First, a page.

A West Virginia General Power of Attorney Form is designed to give the Attorney-in-Fact as much power over the Principal’s financial affairs as possible. This is typically used for a Principal who is legally, if not technically, capable of managing the responsibilities given over the Attorney-in-Fact, but who might need assistance managing said responsibilities. As a result, these agreements are rarely Springing or Durable.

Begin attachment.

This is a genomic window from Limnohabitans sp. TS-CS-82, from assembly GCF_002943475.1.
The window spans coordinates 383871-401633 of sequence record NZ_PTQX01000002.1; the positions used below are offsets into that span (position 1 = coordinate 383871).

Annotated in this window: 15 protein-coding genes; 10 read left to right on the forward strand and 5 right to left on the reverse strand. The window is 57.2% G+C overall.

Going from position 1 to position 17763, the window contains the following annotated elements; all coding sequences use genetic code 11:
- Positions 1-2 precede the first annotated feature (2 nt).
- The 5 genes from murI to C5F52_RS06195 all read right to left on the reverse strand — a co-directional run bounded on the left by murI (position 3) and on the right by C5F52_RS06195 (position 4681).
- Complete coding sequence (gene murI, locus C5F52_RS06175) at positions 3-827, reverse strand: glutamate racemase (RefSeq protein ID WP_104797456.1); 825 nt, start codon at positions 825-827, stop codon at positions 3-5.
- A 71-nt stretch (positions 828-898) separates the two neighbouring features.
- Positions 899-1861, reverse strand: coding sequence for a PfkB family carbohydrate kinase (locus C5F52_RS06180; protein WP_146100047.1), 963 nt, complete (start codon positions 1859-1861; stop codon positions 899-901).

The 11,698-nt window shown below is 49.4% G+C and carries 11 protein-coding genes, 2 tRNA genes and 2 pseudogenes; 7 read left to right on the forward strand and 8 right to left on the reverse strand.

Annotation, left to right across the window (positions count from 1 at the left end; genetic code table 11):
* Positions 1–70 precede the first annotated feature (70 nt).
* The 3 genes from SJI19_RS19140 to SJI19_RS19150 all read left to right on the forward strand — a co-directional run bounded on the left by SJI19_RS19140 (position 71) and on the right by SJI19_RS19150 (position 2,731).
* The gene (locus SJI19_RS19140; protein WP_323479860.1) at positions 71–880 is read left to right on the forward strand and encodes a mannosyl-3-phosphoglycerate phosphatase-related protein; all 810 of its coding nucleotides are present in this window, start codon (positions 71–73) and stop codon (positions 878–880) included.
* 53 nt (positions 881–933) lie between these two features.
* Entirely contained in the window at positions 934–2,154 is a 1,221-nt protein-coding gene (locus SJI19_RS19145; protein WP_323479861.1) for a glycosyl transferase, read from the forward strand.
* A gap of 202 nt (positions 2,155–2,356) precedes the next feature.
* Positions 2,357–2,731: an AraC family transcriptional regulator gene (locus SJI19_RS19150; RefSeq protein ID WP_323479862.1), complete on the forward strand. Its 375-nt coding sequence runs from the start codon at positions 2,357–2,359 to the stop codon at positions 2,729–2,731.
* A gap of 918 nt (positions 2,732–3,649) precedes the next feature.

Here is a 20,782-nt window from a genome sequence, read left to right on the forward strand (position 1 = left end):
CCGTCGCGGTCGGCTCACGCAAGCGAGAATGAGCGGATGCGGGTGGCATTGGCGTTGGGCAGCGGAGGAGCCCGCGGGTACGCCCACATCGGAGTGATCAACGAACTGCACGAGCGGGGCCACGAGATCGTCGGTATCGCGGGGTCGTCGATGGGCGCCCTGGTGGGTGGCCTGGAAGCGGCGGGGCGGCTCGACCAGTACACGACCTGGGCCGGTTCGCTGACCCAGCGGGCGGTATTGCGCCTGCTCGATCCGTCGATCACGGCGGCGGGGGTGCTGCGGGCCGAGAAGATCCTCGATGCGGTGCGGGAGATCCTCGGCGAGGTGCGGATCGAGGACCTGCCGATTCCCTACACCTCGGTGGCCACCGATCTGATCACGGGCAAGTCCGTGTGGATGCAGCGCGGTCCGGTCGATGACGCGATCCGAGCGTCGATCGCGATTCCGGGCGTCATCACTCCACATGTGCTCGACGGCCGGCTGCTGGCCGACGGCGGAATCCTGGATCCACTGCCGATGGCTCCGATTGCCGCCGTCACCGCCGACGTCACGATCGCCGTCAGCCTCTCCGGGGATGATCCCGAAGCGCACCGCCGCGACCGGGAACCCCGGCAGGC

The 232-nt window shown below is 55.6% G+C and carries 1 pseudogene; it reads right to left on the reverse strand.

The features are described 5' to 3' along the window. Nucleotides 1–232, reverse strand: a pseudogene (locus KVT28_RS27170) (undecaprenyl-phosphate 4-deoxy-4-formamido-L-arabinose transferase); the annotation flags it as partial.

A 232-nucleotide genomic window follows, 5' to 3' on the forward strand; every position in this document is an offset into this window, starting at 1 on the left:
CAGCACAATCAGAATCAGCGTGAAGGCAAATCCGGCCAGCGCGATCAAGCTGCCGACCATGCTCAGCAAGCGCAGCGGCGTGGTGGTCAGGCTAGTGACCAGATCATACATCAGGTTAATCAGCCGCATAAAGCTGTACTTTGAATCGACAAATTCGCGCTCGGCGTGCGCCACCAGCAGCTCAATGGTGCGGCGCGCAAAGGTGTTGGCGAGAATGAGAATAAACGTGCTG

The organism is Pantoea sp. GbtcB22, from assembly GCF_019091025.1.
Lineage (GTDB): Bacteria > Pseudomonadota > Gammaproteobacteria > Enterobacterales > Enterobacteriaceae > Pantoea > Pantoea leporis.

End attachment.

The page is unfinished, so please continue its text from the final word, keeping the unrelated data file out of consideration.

Under West Virginia state law, in order for a Power of Attorney agreement to be valid it must be signed by two (2) adult witnesses and a Notary Public. This is an extremely stringent requirement, as most states require either one or the other. Most law offices will have both a Notary Public and multiple witnesses available.